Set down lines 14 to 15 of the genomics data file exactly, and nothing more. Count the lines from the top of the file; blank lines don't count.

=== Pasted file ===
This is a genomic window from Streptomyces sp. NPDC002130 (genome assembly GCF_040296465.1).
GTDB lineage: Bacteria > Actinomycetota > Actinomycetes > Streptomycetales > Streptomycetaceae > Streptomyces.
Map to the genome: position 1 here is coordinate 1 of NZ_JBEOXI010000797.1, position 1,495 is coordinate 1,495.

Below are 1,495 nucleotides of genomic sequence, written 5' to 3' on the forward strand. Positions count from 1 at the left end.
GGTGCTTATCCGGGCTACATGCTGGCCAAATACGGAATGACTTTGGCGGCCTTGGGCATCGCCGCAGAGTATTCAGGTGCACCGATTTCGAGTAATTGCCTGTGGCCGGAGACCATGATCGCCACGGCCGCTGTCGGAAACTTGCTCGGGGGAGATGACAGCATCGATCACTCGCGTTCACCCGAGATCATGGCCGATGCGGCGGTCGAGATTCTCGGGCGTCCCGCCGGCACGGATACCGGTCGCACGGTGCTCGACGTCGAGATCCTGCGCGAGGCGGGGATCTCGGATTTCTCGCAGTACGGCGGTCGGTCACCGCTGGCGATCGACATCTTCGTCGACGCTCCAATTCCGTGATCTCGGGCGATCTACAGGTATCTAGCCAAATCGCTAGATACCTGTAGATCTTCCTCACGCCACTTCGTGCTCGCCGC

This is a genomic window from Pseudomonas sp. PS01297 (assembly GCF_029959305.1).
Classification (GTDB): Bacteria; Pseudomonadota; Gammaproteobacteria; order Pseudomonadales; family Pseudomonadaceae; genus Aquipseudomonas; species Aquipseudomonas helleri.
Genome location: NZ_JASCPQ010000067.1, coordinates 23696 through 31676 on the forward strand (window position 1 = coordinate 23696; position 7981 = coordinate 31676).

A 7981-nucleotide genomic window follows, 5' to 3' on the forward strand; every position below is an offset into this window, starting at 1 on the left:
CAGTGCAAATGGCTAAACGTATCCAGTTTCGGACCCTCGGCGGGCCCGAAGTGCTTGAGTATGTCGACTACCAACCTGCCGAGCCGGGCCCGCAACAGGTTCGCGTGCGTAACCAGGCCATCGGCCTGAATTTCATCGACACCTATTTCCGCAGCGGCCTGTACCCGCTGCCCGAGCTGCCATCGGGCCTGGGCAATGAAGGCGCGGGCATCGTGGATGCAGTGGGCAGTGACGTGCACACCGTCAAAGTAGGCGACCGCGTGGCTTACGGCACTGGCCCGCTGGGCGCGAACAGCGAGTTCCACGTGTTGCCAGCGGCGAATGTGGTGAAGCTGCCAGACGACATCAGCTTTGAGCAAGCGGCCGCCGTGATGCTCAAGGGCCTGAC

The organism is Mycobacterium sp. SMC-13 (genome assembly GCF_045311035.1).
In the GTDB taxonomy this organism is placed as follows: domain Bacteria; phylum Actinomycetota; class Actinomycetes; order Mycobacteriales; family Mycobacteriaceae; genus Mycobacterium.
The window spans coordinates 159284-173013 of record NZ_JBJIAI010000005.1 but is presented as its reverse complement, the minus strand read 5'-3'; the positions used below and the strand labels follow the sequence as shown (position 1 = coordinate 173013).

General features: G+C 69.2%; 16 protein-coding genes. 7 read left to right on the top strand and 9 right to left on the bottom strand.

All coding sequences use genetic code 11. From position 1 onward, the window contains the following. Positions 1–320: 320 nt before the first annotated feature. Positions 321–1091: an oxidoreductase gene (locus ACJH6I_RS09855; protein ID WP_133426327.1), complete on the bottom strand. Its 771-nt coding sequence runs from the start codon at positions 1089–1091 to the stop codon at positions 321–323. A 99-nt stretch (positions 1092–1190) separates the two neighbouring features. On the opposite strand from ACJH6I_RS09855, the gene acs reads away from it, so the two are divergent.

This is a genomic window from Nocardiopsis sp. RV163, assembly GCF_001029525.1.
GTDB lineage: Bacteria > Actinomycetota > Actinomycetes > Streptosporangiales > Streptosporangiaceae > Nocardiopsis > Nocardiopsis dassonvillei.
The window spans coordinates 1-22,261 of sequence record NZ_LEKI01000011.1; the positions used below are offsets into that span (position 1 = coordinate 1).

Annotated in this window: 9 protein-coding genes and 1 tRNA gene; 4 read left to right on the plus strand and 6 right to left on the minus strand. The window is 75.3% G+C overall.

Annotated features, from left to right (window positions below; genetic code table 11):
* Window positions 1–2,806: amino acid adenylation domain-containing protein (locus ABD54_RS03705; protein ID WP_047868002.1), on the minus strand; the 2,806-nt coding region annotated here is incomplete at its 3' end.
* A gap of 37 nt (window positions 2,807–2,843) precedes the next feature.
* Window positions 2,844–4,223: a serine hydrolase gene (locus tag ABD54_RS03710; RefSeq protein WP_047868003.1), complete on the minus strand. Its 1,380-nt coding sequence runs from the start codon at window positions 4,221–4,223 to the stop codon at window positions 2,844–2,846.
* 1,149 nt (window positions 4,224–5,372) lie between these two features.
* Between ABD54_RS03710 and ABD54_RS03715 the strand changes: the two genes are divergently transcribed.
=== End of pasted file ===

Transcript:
General features: G+C 69.2%; 16 protein-coding genes. 7 read left to right on the top strand and 9 right to left on the bottom strand.

All coding sequences use genetic code 11. From position 1 onward, the window contains the following. Positions 1–320: 320 nt before the first annotated feature. Positions 321–1091: an oxidoreductase gene (locus ACJH6I_RS09855; protein ID WP_133426327.1), complete on the bottom strand. Its 771-nt coding sequence runs from the start codon at positions 1089–1091 to the stop codon at positions 321–323. A 99-nt stretch (positions 1092–1190) separates the two neighbouring features. On the opposite strand from ACJH6I_RS09855, the gene acs reads away from it, so the two are divergent.